Repurposing Africa’s manufacturing: A means to address medical equipment shortages and spur industrialisation

 Rajkumar Mayank Singh, Tony Blair Institute (TBI) Strategic Advisor to the Government of Rwanda, Antoine Huss, Regional Lead, Francophone West Africa, TBI, Jonathan Said, Head of Inclusive Economic Growth, Africa, TBI, and Kekeli Ahiable, West Africa Analyst, TBI


This blog is part of a series on tackling COVID-19 in developing countries. Visit the OECD dedicated page to access the OECD’s data, analysis and recommendations on the health, economic, financial and societal impacts of COVID-19 worldwide.


PPE production in a repurposed factory in Ghana
Personal Protective Equipment (PPE) production in a repurposed factory in Ghana. Photo courtesy of the authors.

The World Health Organization (WHO) predicts that around 22% of Africa’s population will be infected by COVID-19 within a year, possibly resulting in 150,000 deaths. In a recent forecast by Kearney, even in a suppressed pandemic progression scenario, demand for medical gowns, gloves, masks, swabs, and hand sanitizers will surge by ~1,600 percent from the baseline. In such circumstances, weak health systems and a lack of essential medical supplies leave countries in Africa particularly vulnerable.

Governments around the world have been panic buying essential medical supplies, while the World Trade Organization recently reported eighty countries that have introduced export prohibitions restricting the global supply of medical equipment. In 2018, as depicted in figure 1, industrialised countries like the U.S.A. and Germany had the largest market share in global export of ventilators and testing kits, while China led exports of face masks globally. With African countries importing most of their medical needs, panic buying and supply chain disruptions will significantly undermine the ability of African countries – and hence the world – to defeat COVID-19. Continue reading

What can Latin America learn from historic debt crises to face the COVID-19 crisis today?

By Juan Flores Zendejas, Associate Professor at the Paul Bairoch Institute of Economic History, University of Geneva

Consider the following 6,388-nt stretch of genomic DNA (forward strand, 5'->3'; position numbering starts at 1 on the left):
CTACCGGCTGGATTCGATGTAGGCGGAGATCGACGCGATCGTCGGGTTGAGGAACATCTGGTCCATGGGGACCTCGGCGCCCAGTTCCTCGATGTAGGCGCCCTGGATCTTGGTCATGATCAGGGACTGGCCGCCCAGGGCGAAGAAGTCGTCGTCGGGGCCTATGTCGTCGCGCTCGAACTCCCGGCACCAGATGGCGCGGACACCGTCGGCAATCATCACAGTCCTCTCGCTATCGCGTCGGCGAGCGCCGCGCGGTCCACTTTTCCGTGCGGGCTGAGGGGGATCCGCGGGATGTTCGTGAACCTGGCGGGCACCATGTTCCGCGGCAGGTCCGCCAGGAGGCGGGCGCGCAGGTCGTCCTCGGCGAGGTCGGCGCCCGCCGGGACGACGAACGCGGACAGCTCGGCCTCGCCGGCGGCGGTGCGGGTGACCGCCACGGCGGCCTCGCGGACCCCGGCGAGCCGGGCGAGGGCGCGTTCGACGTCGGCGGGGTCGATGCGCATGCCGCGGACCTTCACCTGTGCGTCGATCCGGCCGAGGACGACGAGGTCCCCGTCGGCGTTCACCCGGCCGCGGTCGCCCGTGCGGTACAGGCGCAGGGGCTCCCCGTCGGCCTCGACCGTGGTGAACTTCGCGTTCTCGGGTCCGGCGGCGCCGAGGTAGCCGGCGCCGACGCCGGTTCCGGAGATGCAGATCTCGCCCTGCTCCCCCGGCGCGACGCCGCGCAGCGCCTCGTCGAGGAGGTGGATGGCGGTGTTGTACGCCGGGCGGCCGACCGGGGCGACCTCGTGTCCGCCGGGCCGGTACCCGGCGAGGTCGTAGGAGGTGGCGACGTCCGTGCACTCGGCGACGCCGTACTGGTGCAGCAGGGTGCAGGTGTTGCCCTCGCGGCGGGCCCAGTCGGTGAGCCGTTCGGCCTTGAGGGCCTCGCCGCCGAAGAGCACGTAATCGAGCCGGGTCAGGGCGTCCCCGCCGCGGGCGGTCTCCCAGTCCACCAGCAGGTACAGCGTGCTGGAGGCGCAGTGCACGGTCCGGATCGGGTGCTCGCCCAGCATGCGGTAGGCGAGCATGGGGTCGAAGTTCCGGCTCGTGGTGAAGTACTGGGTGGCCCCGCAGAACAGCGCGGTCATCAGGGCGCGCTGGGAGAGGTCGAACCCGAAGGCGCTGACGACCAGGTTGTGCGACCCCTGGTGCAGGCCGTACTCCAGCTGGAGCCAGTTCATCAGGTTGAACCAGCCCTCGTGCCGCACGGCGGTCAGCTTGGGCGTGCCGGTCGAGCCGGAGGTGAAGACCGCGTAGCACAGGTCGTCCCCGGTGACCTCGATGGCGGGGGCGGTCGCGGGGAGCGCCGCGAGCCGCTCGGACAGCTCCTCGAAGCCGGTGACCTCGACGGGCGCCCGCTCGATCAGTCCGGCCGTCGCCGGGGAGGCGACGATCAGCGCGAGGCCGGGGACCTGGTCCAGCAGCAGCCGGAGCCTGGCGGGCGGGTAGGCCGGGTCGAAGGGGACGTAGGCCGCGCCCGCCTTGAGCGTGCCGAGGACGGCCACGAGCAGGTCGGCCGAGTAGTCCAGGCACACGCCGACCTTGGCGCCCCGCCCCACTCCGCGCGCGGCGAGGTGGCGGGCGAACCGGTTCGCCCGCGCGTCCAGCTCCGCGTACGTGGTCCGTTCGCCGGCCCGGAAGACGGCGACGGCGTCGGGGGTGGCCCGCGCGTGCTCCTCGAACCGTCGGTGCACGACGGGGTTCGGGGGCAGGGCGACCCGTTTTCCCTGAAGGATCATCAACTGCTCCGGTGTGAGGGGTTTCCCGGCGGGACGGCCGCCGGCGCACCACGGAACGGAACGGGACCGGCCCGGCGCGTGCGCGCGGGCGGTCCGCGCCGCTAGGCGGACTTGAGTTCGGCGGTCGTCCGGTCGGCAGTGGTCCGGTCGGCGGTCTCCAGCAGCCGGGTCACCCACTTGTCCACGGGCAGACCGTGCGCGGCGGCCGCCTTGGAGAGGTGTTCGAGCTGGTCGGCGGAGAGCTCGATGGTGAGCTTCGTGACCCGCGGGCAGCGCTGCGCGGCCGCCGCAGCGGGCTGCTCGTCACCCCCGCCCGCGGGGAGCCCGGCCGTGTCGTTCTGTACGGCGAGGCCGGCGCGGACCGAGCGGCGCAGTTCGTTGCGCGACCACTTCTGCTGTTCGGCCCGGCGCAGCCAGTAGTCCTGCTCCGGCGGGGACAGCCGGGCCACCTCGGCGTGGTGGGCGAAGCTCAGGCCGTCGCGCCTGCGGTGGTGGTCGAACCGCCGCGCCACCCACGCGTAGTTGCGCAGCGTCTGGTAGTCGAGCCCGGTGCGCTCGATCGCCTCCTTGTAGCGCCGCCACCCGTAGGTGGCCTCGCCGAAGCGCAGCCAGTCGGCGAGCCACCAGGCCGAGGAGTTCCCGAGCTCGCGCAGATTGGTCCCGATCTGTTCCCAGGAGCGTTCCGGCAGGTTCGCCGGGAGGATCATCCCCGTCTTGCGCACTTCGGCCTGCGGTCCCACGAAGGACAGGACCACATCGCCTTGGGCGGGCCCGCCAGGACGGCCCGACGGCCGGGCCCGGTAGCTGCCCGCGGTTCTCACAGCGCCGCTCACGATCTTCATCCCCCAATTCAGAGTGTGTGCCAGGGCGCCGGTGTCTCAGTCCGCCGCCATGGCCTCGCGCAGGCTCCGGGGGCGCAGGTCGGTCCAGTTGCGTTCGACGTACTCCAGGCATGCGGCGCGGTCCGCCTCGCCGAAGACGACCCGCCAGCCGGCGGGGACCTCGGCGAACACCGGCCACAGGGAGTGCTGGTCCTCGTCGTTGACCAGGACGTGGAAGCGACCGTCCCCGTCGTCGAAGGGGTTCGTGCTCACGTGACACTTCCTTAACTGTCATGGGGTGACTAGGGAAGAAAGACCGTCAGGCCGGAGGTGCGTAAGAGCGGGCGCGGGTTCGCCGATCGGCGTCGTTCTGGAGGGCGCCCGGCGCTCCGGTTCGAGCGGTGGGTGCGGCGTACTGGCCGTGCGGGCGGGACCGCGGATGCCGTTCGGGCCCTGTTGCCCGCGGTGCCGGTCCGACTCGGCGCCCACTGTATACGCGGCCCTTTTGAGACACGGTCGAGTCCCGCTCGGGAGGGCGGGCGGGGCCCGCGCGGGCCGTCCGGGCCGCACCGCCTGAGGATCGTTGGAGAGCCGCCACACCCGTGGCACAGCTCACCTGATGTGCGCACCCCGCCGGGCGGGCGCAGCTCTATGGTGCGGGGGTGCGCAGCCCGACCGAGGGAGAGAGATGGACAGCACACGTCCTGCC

This blog is part of a series on tackling COVID-19 in developing countries. Visit the OECD dedicated page to access the OECD’s data, analysis and recommendations on the health, economic, financial and societal impacts of COVID-19 worldwide.


Bogota-Colombia-bike-1200X800
Photo: Shutterstock

Today, as in the past, public debate can resort to history in the quest for policy lessons. The COVID-19 crisis is prompting governmental action to meet the needs of large swathes of society and achieve rapid economic recovery. This is adding further pressure on public finances. However, while major stimulus packages are to be implemented in several rich countries, most developing and emerging economies do not have the fiscal capacity to provide similar amounts of financial support. Continue reading

A new approach to the intractable problem of climate change

By François Candelon, Managing Director and Senior Partner at BCG Paris, and the Global Director of the BCG Henderson Institute, Rodolphe Charme di Carlo, Principal at BCG Paris, and Ambassador at the BCG Henderson Institute, and Yves Morieux, Managing Director and Senior Partner at BCG Middle East, BCG Fellow, and head of BCG Institute for Organization


This blog is part of a series on tackling COVID-19 in developing countries. Visit the OECD dedicated page to access the OECD’s data, analysis and recommendations on the health, economic, financial and societal impacts of COVID-19 worldwide.


climate-change-covid-19COVID-19 is climate on warp speed” said Gernot Wagner, climate economist at NYU. Both trends show exponential growth – in infected people and CO2 emissions respectively – while capacity to fight them remains limited. Still, while governments enforce emergency measures around the globe, little action on climate has happened to date. Therefore, the actual question to solve is not “what can we do?” but rather “why not now?”